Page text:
VBAC (Vaginal Birth After Caesarean)
VBAX2C – From the Midwife’s perspective
Supporting women with VBAC has always been a special interest of mine. This interest stems from when women wanting VBAC were ‘allowed’ to labour and birth in the Family Birth Centre (FBC) (where I was team leader at the time) and have predominantly midwife care all the way through their pregnancies and births. This decision was accepted by a progressive obstetrician that I worked with at the time, who realised that midwifery support for these women was very important.
After having women wanting VBACs in the FBC for a few years I remember being at a Maternity Care forum where Dr James King from the Perinatal Data Collection Unit presented the statistics on the uptake and outcomes of VBAC in Victoria. For the hospital where the birth centre was, the uptake of VBAC overall was low (as the FBC was really the only model offering VBAC), but for two years running, the success of VBAC was the highest in Victoria. I remember looking over to one of the obstetricians (who was at the forum with me) and gave him the thumbs up, acknowledging his support for us as a team of midwives, and for these women wanting VBAC. Unfortunately women wanting VBAC’s were no longer able to have care in the FBC due to changes in head obstetricians putting an end to a great model of care for VBAC.
Over the years, being able to support women to have a VBAC in a hospital setting has been a constant struggle. The need for VBAC support by midwives is higher than it’s ever been with so many women having caesareans ( 1 in 3 births ends in caesarean), so many women not wanting to go down the same pathway for their next pregnancy. But I find many obstetricians are not willing to accept women’s request for a VBAC, or if they are, there are so many rules that a woman has to fit into in order to be able to attempt a VBAC in a hospital setting, with continuous monitoring, IV bungs and rigid time frames for progress in labour. This is because of the risk of uterine rupture that I will discuss later.
The other day, I was privileged to work with a woman wanting VBA2C in a hospital setting. I have her approval to discuss her story on this blog, and wanted to write about it from my perspective as a midwife in private practice as although working through the hospital system was difficult, it was achievable, and maybe writing about her experience from a private midwives perspective will help someone else wanting to achieve the same.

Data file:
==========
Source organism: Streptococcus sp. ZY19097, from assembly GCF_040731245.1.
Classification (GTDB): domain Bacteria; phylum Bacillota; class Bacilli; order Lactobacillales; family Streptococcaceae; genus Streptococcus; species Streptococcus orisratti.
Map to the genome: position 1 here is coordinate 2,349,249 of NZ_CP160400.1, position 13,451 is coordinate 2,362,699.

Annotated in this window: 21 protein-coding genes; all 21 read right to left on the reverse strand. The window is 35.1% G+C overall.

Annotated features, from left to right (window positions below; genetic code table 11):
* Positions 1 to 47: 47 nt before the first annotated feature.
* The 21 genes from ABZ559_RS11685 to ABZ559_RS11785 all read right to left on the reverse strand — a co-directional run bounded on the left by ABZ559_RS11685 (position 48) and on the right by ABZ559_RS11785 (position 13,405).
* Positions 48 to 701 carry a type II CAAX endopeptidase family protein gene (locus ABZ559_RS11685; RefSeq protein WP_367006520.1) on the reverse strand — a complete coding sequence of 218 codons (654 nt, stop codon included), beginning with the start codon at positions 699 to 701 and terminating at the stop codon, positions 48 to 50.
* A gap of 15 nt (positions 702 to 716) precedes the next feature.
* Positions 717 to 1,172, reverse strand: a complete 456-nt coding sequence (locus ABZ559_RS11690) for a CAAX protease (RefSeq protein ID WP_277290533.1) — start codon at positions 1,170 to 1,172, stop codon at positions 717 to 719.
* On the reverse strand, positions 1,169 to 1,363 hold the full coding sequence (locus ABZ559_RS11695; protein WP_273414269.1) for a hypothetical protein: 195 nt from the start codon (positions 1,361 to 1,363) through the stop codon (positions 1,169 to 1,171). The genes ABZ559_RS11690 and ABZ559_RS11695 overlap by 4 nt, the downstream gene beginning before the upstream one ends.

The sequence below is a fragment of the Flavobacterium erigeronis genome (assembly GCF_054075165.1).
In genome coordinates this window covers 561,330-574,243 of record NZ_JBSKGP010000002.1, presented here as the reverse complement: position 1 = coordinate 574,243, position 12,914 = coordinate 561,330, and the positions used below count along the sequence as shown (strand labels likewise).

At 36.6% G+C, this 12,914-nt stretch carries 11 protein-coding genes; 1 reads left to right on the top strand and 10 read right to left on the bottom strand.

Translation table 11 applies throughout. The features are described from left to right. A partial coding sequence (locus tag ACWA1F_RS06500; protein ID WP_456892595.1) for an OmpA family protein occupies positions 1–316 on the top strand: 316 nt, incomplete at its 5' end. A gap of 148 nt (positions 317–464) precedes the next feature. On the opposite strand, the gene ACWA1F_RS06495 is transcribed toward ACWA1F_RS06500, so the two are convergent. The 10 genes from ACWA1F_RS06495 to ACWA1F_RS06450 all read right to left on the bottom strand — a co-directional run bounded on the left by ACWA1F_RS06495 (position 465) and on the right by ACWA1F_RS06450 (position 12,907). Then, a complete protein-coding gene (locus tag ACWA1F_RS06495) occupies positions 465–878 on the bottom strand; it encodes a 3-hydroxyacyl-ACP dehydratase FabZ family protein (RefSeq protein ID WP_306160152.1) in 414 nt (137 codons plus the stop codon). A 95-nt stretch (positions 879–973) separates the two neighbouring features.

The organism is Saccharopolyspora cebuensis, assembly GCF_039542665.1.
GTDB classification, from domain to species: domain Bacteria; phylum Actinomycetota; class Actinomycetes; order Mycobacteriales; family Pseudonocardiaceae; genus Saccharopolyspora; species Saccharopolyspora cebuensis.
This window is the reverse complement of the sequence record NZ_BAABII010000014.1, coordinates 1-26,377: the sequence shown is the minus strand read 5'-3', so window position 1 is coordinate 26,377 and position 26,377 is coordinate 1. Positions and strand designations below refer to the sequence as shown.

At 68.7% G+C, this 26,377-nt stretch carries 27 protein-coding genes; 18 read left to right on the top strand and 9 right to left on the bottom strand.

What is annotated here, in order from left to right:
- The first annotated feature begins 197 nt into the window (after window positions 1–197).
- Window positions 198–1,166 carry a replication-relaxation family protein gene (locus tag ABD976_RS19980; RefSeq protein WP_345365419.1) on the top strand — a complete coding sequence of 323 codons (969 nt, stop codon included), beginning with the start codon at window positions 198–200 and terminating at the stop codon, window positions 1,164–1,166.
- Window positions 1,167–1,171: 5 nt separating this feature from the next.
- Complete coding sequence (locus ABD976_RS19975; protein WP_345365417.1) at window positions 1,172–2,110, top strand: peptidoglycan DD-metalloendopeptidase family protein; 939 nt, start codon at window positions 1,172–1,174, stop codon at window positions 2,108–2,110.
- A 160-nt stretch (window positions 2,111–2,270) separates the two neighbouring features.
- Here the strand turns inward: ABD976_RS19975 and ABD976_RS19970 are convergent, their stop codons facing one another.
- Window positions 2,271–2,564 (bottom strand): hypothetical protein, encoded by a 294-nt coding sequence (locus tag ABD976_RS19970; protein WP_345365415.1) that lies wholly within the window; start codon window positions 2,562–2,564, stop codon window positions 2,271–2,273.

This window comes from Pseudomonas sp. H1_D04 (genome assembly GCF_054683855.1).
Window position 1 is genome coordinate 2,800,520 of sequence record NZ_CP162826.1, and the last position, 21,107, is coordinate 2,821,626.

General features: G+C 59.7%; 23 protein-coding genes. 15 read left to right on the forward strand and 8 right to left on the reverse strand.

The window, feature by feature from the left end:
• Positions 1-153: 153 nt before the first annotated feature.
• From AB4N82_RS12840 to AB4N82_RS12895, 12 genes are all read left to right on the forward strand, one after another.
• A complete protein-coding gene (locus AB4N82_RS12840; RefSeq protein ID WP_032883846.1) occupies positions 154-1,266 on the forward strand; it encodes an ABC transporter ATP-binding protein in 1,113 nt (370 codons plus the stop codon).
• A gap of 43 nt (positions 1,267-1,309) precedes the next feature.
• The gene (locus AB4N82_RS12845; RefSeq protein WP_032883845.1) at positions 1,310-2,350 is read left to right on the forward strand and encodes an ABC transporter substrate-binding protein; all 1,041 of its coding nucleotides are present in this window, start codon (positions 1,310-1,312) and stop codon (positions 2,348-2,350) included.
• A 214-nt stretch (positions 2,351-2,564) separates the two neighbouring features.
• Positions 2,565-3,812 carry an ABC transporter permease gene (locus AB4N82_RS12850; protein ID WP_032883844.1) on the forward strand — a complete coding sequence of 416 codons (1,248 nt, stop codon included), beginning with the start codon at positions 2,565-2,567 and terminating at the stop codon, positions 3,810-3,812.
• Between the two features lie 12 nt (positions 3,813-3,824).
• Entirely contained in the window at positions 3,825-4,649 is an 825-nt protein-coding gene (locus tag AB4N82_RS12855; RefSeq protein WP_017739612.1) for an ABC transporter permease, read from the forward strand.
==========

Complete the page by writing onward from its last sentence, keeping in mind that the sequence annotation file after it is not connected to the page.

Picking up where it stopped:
My client came to me when she was about 7 weeks pregnant. She had X2 previous caesareans, the first for breech 5 years ago, and the second was a repeat elective caesarean 2 yrs ago as she wasn’t offered the choice of VBAC. Unfortunately my client didn’t recover well from her second caesarean and was pregnant again with her third child, and wanted a VBA2C. Initially she went to see an obstetrician at a level 3 hospital in Melbourne and he discussed the risks of uterine rupture with her. My client was happy to take on this risk, and wanted to attempt VBA2C at that hospital, and this he said would be supported, except that she was likely to meet a lot of differing views from different Dr’s within the hospital.
Then she met me and stated that she had done some searching and found out that having a private midwife would increase her chance of having a successful VBAC. I agreed, but told her at our first meeting that a lot of work needed to be done! She needed to lose weight, needed to get fit, and had some work to do to prepare her so that she believed she could achieve a VBAC. I advised that if she could not gain any weight this pregnancy it would be good (a loss of 12-15kg approximately) and to get a jogger pram and walk for at least 30 mins every day (which she did almost every day!). She did some of my Calmbirth classes with her husband to prepare them emotionally for what was ahead!
Her next appointment at the hospital was not so positive where she met an obstetrician who was so rude to her and literally told her she was stupid and irresponsible for wanting VBA2C and that she should have another elective caesarean. My client was devastated, and explained that she had already met an obstetrician that had informed her of the risks, and that he had said it was alright for her to have the option of VBA2C. It was decided that a meeting with the head of obstetrics was required after my client wrote in a letter of complaint to the hospital. I was to accompany her.
Before meeting the head obstetrician, we met another obstetrician at the hospital who once again frowned upon my clients decision to have VBA2C stating that the risk of rupture was very high, at least 1 in 20 and that of those many babies die. “Are you still sure you want VBAC”? said the Dr.